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marlene l. daut

Marlene L. Daut specializes in early Caribbean, 19th-century African American, and early modern French colonial literary and historical studies. Her first book, Tropics of Haiti: Race and the Literary History of the Haitian Revolution in the Atlantic World, 1789-1865, was published in 2015 by Liverpool University Press' Series in the Study of International Slavery. Her second book, Baron de Vastey and the Origins of Black Atlantic Humanism, appeared in fall 2017 from Palgrave Macmillan’s series in the New Urban Atlantic. She is  also working on a collaborative project entitled, An Anthology of Haitian Revolutionary Fictions (Age of Slavery). Daut is the co-creator and co-editor of H-Net Commons’ digital platform, H-Haiti, and she has developed an online bibliography of fictions of the Haitian Revolution from 1787 to 1900 at the website http://haitianrevolutionaryfictions.com. @FictionsofHaiti

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Kaiama L. Glover

Kaiama L. Glover specializes in literature of the French-speaking Caribbean with a particular focus on Haitian cultural production. She is the author of Haiti Unbound: A Spiralist Challenge to the Postcolonial Canon (Liverpool 2010); co-editor of Marie Vieux Chauvet: Paradoxes of the Postcolonial Feminine (Yale French Studies 2016) and of the forthcoming Haiti Reader (Duke UP); and translator of Frankétienne’s Ready to Burst (Archipelago Books 2014), Marie Chauvet’s Dance on the Volcano (Archipelago Books 2016), and René Depestre’s Hadriana in All My Dreams (Akashic Books 2017). She is founding co-editor of sx archipelagos: a small axe platform for digital practice and Co-director of the digital humanities project In the Same Boats: Toward an Afro-Atlantic Intellectual Cartography. She is currently completing “Disorderly Women: On Caribbean Community and the Ethics of Self-Regard,” a monograph concerning literary representations of wayward womanhood in Caribbean prose fiction. @inthewhirld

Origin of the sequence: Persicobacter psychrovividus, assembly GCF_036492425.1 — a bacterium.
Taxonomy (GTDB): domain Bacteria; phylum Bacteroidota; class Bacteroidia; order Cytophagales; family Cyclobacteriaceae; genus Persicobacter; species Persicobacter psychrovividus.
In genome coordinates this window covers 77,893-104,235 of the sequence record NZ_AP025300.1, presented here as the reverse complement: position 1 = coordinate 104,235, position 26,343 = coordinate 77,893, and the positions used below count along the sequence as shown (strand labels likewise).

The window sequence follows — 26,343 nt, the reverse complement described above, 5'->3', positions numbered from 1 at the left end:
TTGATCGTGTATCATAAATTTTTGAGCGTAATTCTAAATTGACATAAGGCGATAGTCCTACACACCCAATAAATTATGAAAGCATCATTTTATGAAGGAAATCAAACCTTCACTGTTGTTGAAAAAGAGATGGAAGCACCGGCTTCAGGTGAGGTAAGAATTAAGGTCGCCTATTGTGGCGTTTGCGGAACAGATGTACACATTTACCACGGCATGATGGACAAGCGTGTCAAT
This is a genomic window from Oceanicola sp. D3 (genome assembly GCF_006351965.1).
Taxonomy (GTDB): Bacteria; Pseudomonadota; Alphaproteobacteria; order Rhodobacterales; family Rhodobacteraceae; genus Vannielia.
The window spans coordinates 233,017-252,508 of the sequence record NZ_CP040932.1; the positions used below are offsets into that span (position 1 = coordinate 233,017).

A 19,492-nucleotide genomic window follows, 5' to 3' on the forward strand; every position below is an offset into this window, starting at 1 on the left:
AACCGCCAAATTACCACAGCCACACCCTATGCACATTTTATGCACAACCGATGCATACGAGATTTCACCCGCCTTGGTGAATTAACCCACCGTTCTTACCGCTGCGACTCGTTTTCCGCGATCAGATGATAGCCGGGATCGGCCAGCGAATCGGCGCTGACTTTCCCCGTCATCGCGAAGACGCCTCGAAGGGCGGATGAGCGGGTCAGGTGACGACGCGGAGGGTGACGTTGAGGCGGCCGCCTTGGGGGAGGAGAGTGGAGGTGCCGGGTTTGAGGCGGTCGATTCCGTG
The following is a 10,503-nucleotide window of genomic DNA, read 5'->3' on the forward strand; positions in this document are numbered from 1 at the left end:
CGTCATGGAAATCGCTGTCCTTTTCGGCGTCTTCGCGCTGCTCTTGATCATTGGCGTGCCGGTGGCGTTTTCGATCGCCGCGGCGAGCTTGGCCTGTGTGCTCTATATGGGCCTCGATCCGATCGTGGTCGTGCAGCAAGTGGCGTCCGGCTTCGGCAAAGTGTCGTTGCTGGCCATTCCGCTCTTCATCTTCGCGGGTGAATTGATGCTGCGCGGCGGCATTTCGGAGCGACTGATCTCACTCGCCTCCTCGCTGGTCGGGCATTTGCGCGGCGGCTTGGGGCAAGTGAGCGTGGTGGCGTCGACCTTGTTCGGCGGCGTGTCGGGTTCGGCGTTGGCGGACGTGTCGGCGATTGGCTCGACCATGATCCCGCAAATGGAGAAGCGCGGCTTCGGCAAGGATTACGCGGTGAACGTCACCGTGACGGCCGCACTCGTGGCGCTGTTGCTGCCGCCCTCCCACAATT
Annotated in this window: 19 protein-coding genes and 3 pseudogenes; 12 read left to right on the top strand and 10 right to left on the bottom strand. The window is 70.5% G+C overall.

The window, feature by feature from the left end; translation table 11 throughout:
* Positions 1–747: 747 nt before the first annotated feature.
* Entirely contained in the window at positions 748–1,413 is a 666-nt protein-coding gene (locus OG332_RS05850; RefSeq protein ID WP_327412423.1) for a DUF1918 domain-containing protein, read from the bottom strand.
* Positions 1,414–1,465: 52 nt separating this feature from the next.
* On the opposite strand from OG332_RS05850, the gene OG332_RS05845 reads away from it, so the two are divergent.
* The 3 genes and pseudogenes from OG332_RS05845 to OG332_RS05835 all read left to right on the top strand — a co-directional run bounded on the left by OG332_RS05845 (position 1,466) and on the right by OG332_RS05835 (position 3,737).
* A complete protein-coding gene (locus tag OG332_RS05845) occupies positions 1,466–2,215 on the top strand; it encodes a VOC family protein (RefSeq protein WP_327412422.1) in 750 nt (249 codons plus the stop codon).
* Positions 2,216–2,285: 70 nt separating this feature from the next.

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Christina mobley

Christina F. Mobley specializes in the history of slavery in west central Africa and the Caribbean with a particular focus on the Kongo zone and Haiti. Her book manuscript, "Vodou History: the Kongo History of the Haitian Revolution," uses a sociolinguistic methodology to investigate the trans-Atlantic history of the Kongo men, women, and children who endured slavery in Saint Domingue, helped win the most successful slave revolution in history – the Haitian Revolution (1791-1804) – and founded the first black republic, Haiti. To get beyond the silences in the written archive, Dr. Mobley draws on non-traditional sources such as Vodou songs and language itself to recover the history of Africans in the Atlantic world. Dr. Mobley is a passionate advocate of collaborative research across disciplines and institutions, especially as it relates to Africa and the African diaspora. She was the founding co-director of the Global South Humanities Laboratory at U.Va., where she directed collaborate digital projects with undergraduate and graduate students. She is the creator of the Atlantic Worlds website and contributor to the Digital Library of the Caribbean’s Haiti: An Island Luminous project, Duke University’s  and Edouard Duval-Carrié’s collaborative art project Haiti: History Embedded in Amber@christinamobley